Leng Tch’e is a mix of grindcore, death metal, hardcore and stoner rock. To name a few of our influences: Napalm Death, Nasum, Blood Duster, Morbid Angel, Malevolent Creation, Burnt By The Sun, Mastodon, Keelhaul, Neurosis, Ringworm, Cro-Mags.

What other parts of human life find their way into Leng Tch’e’s artistic vision, such as the band’s lyrical content and visual art?

Most of Serge’s lyrics deal with government corruption, mass media manipulation, people who can’t or won’t think for themselves.

Who among the band’s peers do you believe are bringing it to the table the way Leng Tch‘e does, so to speak?

Musically there’s no other band out there that does what we do. Some bands mix different genres but they don’t sound like us at all. Often it sounds like a bunch of riffs thrown together. For us the song comes first, we try to make it all sound organic. Not to say that there aren’t any bands out there that still rip it up live, even though 99% of the music scene is shit nowadays. Some bands that I still greatly enjoy seeing live are Napalm Death, Rotten Sound, Converge, etc.

How would you describe the extreme music scene in Belgium, compared to other places the band has performed?

The Belgian metal scene is pretty lame in my opinion. Lots of melodic/black/folk whatever metal that’s not in the least original. There’s a new wave of deathcore bands that are pretty good at what they do but still nothing world shocking.

The band has had a few different relationships, as far as record labels go. How did the alliance with Season of Mist come about?

We just shopped the new record around to a few labels and Michael from Season Of Mist was enthusiastic right away. That’s what we were looking for: somebody who had the same passion for music as we do.

What musical trend would you like to inflict a “death of a thousand cuts” upon, and why?

Honestly most musical “trends” can be cut into a thousand little pieces and thrown into a pile of shit as far as I’m concerned. A few years ago it was the wigger deathcore sound, then it was pagan or pirate metal. Who the fuck comes up with these genres anyway? It disgusts me. And the sad thing is that fans have been so numbed by the constant overload of new bands that they can’t even decide for themselves anymore what is good or bad.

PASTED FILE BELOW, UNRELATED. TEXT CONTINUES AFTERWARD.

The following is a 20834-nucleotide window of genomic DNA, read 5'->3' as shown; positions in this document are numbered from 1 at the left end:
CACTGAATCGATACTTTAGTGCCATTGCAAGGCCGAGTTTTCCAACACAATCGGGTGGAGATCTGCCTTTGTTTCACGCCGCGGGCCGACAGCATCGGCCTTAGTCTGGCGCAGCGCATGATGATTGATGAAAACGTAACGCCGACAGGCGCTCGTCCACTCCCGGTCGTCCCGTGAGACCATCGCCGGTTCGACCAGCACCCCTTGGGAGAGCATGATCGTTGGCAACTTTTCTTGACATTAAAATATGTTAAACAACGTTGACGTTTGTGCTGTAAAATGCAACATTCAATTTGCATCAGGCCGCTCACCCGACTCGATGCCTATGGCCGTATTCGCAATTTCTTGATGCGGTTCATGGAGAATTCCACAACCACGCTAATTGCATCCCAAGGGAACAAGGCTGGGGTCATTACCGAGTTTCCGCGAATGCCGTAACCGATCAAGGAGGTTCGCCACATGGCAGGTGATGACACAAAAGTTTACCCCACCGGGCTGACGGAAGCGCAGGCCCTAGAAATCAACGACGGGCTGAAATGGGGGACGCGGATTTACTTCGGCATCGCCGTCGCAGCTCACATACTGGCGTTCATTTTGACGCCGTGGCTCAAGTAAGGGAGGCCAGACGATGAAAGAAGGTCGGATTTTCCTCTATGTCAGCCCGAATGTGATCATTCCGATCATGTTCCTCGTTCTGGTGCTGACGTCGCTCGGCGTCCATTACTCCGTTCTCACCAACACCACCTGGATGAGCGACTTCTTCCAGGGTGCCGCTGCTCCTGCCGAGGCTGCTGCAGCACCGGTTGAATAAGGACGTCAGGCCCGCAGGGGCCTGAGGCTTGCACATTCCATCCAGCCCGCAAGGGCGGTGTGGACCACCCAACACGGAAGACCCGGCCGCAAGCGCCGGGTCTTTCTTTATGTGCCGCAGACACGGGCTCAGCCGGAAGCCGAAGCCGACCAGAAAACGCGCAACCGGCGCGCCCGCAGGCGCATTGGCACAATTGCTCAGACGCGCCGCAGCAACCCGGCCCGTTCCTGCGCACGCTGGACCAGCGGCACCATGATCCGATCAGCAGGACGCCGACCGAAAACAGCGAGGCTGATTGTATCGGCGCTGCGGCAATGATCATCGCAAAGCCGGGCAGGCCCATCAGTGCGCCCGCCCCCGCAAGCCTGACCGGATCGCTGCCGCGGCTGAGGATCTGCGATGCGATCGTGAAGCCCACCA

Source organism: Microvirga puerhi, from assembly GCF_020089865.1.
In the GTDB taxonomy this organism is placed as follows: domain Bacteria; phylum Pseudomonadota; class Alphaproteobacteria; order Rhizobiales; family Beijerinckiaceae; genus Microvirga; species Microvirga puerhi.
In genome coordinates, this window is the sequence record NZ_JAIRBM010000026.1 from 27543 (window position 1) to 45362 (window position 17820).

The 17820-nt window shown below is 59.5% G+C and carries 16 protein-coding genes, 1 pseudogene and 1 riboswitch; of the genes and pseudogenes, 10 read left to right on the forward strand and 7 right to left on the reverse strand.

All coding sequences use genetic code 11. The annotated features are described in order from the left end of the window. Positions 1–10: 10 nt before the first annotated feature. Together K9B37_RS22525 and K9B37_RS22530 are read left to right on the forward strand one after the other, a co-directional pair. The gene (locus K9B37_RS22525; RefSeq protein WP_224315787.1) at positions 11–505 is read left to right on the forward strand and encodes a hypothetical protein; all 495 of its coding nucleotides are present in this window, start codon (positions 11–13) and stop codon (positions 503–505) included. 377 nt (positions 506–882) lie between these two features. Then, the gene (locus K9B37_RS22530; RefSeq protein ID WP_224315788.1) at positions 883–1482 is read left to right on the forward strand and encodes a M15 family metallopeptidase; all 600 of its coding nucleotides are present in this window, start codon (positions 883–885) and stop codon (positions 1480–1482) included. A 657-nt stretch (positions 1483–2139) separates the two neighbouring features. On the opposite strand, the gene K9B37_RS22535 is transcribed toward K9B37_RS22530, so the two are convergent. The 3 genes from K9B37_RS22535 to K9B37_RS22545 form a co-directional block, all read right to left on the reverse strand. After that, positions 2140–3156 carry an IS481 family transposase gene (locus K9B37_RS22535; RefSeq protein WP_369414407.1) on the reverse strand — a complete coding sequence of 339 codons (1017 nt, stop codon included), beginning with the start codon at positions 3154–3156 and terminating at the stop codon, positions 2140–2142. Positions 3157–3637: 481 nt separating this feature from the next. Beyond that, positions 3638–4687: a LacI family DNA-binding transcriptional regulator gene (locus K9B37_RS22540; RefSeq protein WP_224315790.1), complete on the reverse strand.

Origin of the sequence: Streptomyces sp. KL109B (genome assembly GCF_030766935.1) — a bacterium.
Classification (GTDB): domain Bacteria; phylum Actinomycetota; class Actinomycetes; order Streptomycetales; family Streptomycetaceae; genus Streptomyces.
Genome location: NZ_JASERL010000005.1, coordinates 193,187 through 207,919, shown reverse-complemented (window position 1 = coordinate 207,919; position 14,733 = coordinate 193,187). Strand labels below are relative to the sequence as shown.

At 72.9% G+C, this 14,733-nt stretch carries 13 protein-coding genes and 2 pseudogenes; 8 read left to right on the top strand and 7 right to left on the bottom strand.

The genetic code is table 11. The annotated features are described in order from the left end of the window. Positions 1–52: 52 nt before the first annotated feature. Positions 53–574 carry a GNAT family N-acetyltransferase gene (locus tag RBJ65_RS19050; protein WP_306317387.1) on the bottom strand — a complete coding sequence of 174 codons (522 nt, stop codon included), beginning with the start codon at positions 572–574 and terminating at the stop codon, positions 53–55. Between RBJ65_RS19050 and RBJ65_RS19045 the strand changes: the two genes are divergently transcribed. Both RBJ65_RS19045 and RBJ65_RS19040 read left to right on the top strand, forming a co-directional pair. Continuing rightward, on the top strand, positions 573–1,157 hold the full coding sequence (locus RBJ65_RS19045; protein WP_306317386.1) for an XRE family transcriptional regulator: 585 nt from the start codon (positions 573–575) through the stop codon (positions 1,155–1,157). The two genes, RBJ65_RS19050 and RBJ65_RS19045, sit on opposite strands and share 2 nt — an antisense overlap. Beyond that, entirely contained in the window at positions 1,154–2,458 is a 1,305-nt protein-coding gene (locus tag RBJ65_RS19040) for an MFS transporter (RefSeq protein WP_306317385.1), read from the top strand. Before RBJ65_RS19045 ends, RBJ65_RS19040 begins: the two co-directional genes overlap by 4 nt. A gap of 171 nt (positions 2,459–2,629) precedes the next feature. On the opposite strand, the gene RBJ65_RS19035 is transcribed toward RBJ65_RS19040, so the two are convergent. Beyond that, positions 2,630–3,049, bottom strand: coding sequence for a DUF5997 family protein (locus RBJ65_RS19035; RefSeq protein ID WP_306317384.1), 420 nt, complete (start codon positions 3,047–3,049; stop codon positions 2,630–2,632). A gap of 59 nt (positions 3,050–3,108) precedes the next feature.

How would you describe the Leng Tch’e sound?

Like I said before, we play a mixture of all the music genres that we like. It was never a conscious choice though. We just decided to not give a fuck and play what we wanna play and somewhere along the line it came out sounding like this. We just called it “razorgrind” because there’s nobody else out there that sounds like us.

What event has been a standout moment in the career of the band, in your eyes?

For starters, the signing to Relapse Records definitely lifted us to a new level. We’ve toured the States and Canada both twice. And then when Sven and Boris left I thought we’d never survive that horrible blow but luckily we found Tony and Serge who were more than capable and we managed to write the album of our lives and come back even stronger than before.

What touring plans does the band have for the near future?

It’s kinda hard to get on a decent tour right now and not lose shitloads of money, but we’re working on some European tours. Hopefully, we’ll make it back Stateside next year.

It’s been a pleasure! Anything more to add?

Thanks for the interview! Check out our new album Hypomanic out on Season Of Mist! Cheers!

Photos by: Paul Lamont